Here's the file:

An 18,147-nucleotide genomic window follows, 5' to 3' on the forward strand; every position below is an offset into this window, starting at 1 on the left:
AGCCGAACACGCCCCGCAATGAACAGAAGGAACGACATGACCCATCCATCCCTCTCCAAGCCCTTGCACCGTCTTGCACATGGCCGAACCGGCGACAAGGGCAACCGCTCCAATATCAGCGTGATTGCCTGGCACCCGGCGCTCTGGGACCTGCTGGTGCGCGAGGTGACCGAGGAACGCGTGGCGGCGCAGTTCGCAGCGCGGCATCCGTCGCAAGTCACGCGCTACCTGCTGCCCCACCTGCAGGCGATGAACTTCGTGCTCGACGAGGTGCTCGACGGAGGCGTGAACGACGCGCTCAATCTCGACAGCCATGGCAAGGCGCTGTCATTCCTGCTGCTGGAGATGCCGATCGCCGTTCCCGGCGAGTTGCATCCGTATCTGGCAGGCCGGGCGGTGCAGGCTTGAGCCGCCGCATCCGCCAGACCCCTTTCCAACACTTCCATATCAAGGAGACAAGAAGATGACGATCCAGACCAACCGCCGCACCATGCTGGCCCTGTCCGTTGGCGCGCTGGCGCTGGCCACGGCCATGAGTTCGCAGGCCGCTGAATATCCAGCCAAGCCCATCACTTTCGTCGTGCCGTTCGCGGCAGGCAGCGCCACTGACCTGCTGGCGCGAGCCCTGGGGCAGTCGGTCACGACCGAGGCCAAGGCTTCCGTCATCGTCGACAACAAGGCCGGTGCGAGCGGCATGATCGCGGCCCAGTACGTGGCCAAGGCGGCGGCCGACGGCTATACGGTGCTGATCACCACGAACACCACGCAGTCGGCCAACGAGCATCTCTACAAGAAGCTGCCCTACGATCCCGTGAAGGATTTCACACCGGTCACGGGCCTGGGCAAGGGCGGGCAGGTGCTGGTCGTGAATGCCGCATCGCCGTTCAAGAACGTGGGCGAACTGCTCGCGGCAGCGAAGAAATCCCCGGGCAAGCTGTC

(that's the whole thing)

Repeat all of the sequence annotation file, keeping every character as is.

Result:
An 18,147-nucleotide genomic window follows, 5' to 3' on the forward strand; every position below is an offset into this window, starting at 1 on the left:
AGCCGAACACGCCCCGCAATGAACAGAAGGAACGACATGACCCATCCATCCCTCTCCAAGCCCTTGCACCGTCTTGCACATGGCCGAACCGGCGACAAGGGCAACCGCTCCAATATCAGCGTGATTGCCTGGCACCCGGCGCTCTGGGACCTGCTGGTGCGCGAGGTGACCGAGGAACGCGTGGCGGCGCAGTTCGCAGCGCGGCATCCGTCGCAAGTCACGCGCTACCTGCTGCCCCACCTGCAGGCGATGAACTTCGTGCTCGACGAGGTGCTCGACGGAGGCGTGAACGACGCGCTCAATCTCGACAGCCATGGCAAGGCGCTGTCATTCCTGCTGCTGGAGATGCCGATCGCCGTTCCCGGCGAGTTGCATCCGTATCTGGCAGGCCGGGCGGTGCAGGCTTGAGCCGCCGCATCCGCCAGACCCCTTTCCAACACTTCCATATCAAGGAGACAAGAAGATGACGATCCAGACCAACCGCCGCACCATGCTGGCCCTGTCCGTTGGCGCGCTGGCGCTGGCCACGGCCATGAGTTCGCAGGCCGCTGAATATCCAGCCAAGCCCATCACTTTCGTCGTGCCGTTCGCGGCAGGCAGCGCCACTGACCTGCTGGCGCGAGCCCTGGGGCAGTCGGTCACGACCGAGGCCAAGGCTTCCGTCATCGTCGACAACAAGGCCGGTGCGAGCGGCATGATCGCGGCCCAGTACGTGGCCAAGGCGGCGGCCGACGGCTATACGGTGCTGATCACCACGAACACCACGCAGTCGGCCAACGAGCATCTCTACAAGAAGCTGCCCTACGATCCCGTGAAGGATTTCACACCGGTCACGGGCCTGGGCAAGGGCGGGCAGGTGCTGGTCGTGAATGCCGCATCGCCGTTCAAGAACGTGGGCGAACTGCTCGCGGCAGCGAAGAAATCCCCGGGCAAGCTGTC